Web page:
DGCA: Pilots association urges DGCA to suspend breath analyzer test amid COVID threat

The Indian Pilots Federation (FIP) on Thursday urged flight regulator DGCA to temporarily suspend breath analyzer (BA) tests for aviation personnel to stop the spread of coronavirus infection. The FIP claims to represent about 5,000 pilots.

In a letter to Director General of Civil Aviation (DGCA) Arun Kumar, the FIP said that these test machines are often used on several individuals, some of whom may be infected without showing any symptoms.

Also during the pandemic last year, the Directorate General of Civil Aviation temporarily suspended BA testing for all aviation personnel due to similar concerns.

“In light of the unprecedented surge in Covid-19 cases nationwide, Breath Alcohol Tests for aviation personnel are being requested to be temporarily suspended across your jurisdiction, immediately, to prevent the spread of infection – as your office did last year during the start of the first wave of the pandemic, “FIP President Surinder Mehta said in the letter.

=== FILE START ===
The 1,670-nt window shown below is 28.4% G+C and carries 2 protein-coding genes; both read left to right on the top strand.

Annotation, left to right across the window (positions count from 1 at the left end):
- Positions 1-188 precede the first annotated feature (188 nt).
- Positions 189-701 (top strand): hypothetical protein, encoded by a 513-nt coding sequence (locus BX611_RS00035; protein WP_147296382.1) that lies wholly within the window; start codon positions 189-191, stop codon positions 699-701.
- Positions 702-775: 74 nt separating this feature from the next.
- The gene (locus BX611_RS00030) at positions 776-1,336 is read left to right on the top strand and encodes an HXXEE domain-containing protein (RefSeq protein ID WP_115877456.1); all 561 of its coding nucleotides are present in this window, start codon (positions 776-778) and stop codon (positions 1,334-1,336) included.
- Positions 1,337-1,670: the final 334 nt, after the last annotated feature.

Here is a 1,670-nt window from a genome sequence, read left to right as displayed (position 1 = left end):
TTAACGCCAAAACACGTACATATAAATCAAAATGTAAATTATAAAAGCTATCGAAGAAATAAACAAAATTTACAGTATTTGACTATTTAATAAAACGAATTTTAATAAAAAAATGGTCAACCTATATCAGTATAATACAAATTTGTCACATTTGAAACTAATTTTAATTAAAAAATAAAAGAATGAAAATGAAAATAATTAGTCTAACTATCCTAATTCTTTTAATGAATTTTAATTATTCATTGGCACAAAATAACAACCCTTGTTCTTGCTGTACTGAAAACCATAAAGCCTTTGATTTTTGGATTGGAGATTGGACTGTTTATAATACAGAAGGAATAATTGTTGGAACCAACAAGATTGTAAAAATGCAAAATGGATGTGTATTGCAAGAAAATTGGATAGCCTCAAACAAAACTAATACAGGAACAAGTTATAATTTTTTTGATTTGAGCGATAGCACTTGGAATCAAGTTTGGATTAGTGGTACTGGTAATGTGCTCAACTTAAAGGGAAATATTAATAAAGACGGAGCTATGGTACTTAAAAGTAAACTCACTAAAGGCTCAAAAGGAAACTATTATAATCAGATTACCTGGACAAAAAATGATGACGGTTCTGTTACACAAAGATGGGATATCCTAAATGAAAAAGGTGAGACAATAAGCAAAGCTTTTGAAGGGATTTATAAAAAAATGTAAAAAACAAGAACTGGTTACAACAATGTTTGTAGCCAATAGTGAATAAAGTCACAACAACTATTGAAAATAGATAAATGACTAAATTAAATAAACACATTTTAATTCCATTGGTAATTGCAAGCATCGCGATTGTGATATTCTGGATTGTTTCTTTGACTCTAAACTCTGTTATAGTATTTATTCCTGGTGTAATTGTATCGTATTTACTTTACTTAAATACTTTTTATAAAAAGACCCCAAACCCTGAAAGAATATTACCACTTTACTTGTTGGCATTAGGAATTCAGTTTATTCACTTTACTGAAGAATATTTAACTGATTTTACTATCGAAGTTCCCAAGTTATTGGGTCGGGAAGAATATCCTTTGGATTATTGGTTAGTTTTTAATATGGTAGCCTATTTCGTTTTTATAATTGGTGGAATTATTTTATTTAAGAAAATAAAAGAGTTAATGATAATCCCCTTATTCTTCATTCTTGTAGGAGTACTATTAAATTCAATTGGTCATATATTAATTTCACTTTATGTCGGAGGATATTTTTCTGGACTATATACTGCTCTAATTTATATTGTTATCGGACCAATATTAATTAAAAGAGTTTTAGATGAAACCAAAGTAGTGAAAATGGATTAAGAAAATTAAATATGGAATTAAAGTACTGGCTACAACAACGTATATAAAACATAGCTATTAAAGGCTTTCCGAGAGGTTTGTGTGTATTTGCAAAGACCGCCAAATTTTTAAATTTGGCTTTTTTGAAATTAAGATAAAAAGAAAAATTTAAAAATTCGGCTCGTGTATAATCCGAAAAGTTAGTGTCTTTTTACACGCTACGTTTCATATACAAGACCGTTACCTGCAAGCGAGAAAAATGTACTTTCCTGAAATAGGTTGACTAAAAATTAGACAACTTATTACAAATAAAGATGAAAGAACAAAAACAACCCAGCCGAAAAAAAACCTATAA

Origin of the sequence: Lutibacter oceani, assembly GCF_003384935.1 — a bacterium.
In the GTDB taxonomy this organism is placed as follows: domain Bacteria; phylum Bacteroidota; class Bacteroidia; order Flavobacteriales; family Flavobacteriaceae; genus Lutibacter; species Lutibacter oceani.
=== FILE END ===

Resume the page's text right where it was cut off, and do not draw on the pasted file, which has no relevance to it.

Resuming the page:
The copies of the letter are also marked to the Minister of Civil Aviation, Secretary, Civil Aviation, and the Ministry of Health as well as the Director General, ICMR, among others.

The rules require that all airline personnel such as pilots, ground crew and air traffic controllers must undergo periodic breath analyzer (BA) tests.

The test is carried out by blowing into a tube to ensure that the crew has not consumed alcohol.

The FIP said that some of the factors that could exacerbate the risks associated with Covid include the viability of the coronavirus on BA testing equipment, all of which are often used on several individuals, and many could are now disproportionately infected.

Outdoor removal of potentially infected blast tubes in the testing area, by some operators could also increase the risk of spreading the virus, he said, adding that aircrew would be unmarked when undertaking the BA test and the risks from exposure to virus-laden aerosols (especially as the virus has now been proven to be in the air) could spread the virus further.

Besides, inadequately sanitized and poorly ventilated test rooms, which lead to touch points and virus-laden surfaces also pose a risk, FIP said.

The vital role that aircrew plays in the running of this strategically important industry, particularly for the convenient transportation of medical supplies and vaccines, makes it imperative that all preventive measures are now taken to prevent the disease to spread quickly among the aircrew and to ensure it runs smoothly. of aviation operations for public, commercial and national benefit, Mehta noted in the letter.

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